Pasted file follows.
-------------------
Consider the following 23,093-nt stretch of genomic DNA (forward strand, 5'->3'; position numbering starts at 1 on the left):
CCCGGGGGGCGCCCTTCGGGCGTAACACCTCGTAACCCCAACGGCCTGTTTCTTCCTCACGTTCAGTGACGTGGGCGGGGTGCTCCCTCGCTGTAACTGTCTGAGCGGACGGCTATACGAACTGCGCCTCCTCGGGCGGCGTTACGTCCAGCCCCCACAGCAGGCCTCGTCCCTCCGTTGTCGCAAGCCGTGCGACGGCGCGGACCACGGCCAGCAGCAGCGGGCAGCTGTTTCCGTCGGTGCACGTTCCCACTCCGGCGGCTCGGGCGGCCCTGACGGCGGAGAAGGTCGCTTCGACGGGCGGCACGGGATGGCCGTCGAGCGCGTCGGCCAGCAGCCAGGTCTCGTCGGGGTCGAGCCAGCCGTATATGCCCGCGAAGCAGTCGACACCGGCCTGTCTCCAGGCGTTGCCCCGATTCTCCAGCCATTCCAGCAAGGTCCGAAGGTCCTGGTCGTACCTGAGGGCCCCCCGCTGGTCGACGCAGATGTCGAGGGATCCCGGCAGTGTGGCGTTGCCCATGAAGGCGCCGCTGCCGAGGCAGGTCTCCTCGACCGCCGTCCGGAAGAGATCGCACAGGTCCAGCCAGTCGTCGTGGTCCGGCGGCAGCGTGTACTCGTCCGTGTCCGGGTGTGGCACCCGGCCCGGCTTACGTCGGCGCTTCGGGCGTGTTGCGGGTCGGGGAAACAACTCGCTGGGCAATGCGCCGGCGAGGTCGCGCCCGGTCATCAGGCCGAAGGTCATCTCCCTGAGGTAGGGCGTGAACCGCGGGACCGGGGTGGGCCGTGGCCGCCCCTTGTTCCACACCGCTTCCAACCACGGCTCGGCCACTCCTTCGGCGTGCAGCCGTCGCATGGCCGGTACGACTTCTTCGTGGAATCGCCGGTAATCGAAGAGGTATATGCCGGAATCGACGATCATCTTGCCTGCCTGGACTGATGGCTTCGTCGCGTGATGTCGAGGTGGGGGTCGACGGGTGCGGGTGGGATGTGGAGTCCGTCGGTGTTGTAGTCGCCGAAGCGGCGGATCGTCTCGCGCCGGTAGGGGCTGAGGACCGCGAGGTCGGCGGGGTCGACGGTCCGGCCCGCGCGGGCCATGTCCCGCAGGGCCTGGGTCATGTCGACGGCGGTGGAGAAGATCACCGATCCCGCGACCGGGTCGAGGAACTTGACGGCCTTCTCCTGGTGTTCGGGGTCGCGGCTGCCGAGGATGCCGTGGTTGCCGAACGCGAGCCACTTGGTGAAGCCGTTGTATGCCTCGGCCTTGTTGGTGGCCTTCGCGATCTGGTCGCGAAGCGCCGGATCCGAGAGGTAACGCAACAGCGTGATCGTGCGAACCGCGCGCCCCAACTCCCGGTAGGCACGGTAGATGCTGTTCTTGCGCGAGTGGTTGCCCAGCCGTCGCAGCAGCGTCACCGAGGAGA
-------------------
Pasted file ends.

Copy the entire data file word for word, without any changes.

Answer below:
Consider the following 23,093-nt stretch of genomic DNA (forward strand, 5'->3'; position numbering starts at 1 on the left):
CCCGGGGGGCGCCCTTCGGGCGTAACACCTCGTAACCCCAACGGCCTGTTTCTTCCTCACGTTCAGTGACGTGGGCGGGGTGCTCCCTCGCTGTAACTGTCTGAGCGGACGGCTATACGAACTGCGCCTCCTCGGGCGGCGTTACGTCCAGCCCCCACAGCAGGCCTCGTCCCTCCGTTGTCGCAAGCCGTGCGACGGCGCGGACCACGGCCAGCAGCAGCGGGCAGCTGTTTCCGTCGGTGCACGTTCCCACTCCGGCGGCTCGGGCGGCCCTGACGGCGGAGAAGGTCGCTTCGACGGGCGGCACGGGATGGCCGTCGAGCGCGTCGGCCAGCAGCCAGGTCTCGTCGGGGTCGAGCCAGCCGTATATGCCCGCGAAGCAGTCGACACCGGCCTGTCTCCAGGCGTTGCCCCGATTCTCCAGCCATTCCAGCAAGGTCCGAAGGTCCTGGTCGTACCTGAGGGCCCCCCGCTGGTCGACGCAGATGTCGAGGGATCCCGGCAGTGTGGCGTTGCCCATGAAGGCGCCGCTGCCGAGGCAGGTCTCCTCGACCGCCGTCCGGAAGAGATCGCACAGGTCCAGCCAGTCGTCGTGGTCCGGCGGCAGCGTGTACTCGTCCGTGTCCGGGTGTGGCACCCGGCCCGGCTTACGTCGGCGCTTCGGGCGTGTTGCGGGTCGGGGAAACAACTCGCTGGGCAATGCGCCGGCGAGGTCGCGCCCGGTCATCAGGCCGAAGGTCATCTCCCTGAGGTAGGGCGTGAACCGCGGGACCGGGGTGGGCCGTGGCCGCCCCTTGTTCCACACCGCTTCCAACCACGGCTCGGCCACTCCTTCGGCGTGCAGCCGTCGCATGGCCGGTACGACTTCTTCGTGGAATCGCCGGTAATCGAAGAGGTATATGCCGGAATCGACGATCATCTTGCCTGCCTGGACTGATGGCTTCGTCGCGTGATGTCGAGGTGGGGGTCGACGGGTGCGGGTGGGATGTGGAGTCCGTCGGTGTTGTAGTCGCCGAAGCGGCGGATCGTCTCGCGCCGGTAGGGGCTGAGGACCGCGAGGTCGGCGGGGTCGACGGTCCGGCCCGCGCGGGCCATGTCCCGCAGGGCCTGGGTCATGTCGACGGCGGTGGAGAAGATCACCGATCCCGCGACCGGGTCGAGGAACTTGACGGCCTTCTCCTGGTGTTCGGGGTCGCGGCTGCCGAGGATGCCGTGGTTGCCGAACGCGAGCCACTTGGTGAAGCCGTTGTATGCCTCGGCCTTGTTGGTGGCCTTCGCGATCTGGTCGCGAAGCGCCGGATCCGAGAGGTAACGCAACAGCGTGATCGTGCGAACCGCGCGCCCCAACTCCCGGTAGGCACGGTAGATGCTGTTCTTGCGCGAGTGGTTGCCCAGCCGTCGCAGCAGCGTCACCGAGGAGA